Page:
Autumn brings lots of favorites, like football games, delicious pumpkin treats, and our best weather of the year, but nothing says fall to a New Mexican like the aroma of roasting green chile. How did this delicious pepper become so entwined with our culture that we celebrate it each year with roasting stands at almost every grocery store and a popular festival in Hatch? Let’s talk chile and find out!
Chili or Chile?
Let’s clear this up first: if you’re in New Mexico, then “chile” is a pepper and “chili” is a dish made with peppers, beans, meat, and other ingredients. Don’t mix them up!
The first chile plants originated around Bolivia and seeds were spread by birds, who can eat chile with wild abandon since they don’t have the receptors that tell them chile is hot. They spread the seeds throughout South America and eventually to what is now the United States. Chile was first used for medicinal purposes, as capsaicin is used now, then these early culinary pioneers began cooking with the pods and developing different varieties depending on their needs. Now there are thousands of types of chile peppers, from the heatless bell peppers to the super-hot varieties like Bhut Jalokia.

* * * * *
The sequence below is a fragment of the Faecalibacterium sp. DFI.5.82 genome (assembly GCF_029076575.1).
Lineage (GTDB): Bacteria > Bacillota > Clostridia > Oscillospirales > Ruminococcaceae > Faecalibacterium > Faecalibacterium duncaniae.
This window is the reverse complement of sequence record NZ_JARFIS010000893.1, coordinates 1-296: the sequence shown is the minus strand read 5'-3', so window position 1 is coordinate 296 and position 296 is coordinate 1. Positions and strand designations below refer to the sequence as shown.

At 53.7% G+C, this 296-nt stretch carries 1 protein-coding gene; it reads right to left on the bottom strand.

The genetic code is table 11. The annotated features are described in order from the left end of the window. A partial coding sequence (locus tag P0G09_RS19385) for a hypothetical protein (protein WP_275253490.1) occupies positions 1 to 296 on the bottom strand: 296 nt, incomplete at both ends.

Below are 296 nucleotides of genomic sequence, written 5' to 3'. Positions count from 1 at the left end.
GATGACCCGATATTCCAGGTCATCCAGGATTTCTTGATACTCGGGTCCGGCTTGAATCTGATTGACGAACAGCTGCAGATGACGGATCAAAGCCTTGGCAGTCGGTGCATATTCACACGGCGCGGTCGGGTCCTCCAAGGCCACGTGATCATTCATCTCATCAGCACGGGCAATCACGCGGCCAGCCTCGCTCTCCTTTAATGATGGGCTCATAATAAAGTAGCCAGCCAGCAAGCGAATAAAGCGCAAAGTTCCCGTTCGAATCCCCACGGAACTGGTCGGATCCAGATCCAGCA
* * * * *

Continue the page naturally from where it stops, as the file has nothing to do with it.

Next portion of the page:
The NMSU Connection
Chile has long been a staple in many types of food, but our beloved green chiles were temperamental and had varying heat levels until Fabián García, a member of the first graduating class of New Mexico College of Agriculture and Mechanical Arts (today’s New Mexico State University), began experimenting with developing a new pod type. In 1921, he released New Mexico 9 with a reliable pod size and heat level. Almost 100 years later, we are still grateful! Our state is renowned world-wide as the home of the best chile (despite any recent claims by Colorado’s governor!), thanks to the research performed by Fabián García.